Laika – Brave Dog


The graphic style and the sweetness of Feast and Kitbull meet the drama and the stellar panoramas of the Piccolo Principe in a film with sometimes dark and raw tones reminiscent of Andersen’s fairy tales as “la piccola fiammiferaia”.
Laika. Brave Dog is a dramatic film and tells both the beauty and the harshness of the life of the first four legend cosmonaut in history.
It’s a product intended for festivals and with an international scope, both for the story and the topics covered and for the language (the few dialogues, in fact, will probably be dubbed in Russian, English, and French) that speaks to a specific audience capable of dealing with and digest such stories.



Moscow. 1957. Only a few days are left until the launch of Sputnik II, the first satellite in the history of humanity to host a living being: Laika.
Laika is a bright and lively little dog, willing to do anything to travel in space. She endures grueling simulations in the centrifuge, overcomes panic attacks, and even accepts the aggressive scientists hands who hunt her when she fidgets.
Doctor Adyla takes care of Laika, the only one who gives her the attention and affection she deserves. Adyla knows very well what is the dog’s fate but she’s never convinced to treat her as an experiment, unlike Commander Khrushev, whose sole purpose is to complete the mission and beat Americans to the punch.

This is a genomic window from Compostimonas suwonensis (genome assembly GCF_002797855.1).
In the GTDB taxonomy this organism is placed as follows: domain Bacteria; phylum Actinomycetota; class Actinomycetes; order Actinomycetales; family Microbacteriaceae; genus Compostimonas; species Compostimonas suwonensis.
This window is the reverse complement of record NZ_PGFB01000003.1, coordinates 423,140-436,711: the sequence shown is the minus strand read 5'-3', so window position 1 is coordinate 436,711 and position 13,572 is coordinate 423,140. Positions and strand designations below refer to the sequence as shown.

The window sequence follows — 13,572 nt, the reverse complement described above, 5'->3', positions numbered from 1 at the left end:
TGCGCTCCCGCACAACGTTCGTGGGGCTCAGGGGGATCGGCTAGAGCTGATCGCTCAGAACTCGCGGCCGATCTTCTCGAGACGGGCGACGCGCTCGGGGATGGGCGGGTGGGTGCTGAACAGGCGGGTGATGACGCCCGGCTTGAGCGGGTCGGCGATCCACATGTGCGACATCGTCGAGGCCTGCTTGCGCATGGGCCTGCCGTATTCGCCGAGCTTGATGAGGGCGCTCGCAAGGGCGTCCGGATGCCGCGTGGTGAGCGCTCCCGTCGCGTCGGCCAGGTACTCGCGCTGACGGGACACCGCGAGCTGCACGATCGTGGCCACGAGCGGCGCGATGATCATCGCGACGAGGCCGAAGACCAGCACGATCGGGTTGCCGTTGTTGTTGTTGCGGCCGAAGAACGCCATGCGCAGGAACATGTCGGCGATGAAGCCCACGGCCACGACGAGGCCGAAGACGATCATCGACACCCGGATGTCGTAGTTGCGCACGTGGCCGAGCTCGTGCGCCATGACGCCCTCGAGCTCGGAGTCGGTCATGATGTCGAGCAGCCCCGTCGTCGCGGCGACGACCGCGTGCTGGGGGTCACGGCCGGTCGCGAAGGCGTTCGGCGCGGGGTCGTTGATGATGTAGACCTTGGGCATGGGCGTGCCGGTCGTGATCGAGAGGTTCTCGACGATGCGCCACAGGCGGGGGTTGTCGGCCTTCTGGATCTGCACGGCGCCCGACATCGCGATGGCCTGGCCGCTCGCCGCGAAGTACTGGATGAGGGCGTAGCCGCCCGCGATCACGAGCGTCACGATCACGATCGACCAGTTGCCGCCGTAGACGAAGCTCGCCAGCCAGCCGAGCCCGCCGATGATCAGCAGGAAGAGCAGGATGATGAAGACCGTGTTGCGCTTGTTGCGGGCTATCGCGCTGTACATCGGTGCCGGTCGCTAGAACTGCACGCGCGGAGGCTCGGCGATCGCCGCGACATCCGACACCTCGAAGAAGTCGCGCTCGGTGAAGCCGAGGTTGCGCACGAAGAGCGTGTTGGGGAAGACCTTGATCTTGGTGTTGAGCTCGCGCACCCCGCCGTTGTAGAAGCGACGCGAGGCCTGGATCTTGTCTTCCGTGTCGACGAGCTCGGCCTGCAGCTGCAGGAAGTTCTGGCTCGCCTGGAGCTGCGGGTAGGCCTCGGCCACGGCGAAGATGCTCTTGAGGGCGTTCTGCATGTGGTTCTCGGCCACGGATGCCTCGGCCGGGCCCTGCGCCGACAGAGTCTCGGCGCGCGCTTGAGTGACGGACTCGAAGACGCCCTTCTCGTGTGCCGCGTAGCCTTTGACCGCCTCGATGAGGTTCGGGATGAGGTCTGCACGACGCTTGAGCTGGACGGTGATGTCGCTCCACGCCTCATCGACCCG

So, on the eve of the space launch, after yet another panic attack, Adyla decides to take Laika with her to give her what she needs: a family and a normal life.
But Laika isn’t a dog like everyone else.
She’s the first living being who traveled in space.


The project is currently in production, it received the support of the Turin Piedmont film commission.
Studio Pandora can count, in addition to its long experience in the sector, on a well-established team that works continuously in the sector advertising with the company itself. This isn’t a negligible detail because it allows the company to create a synergy between work in commercial continuity and the space dedicated to a project of pure narration, certainly more stimulating. This obviously partly affects the timing of implementation, which cannot count on a team that’s always active in continuity; but we have studied a careful interlocking time schedule that can make the team work, department after department, without ever actually interrupting the production workflow.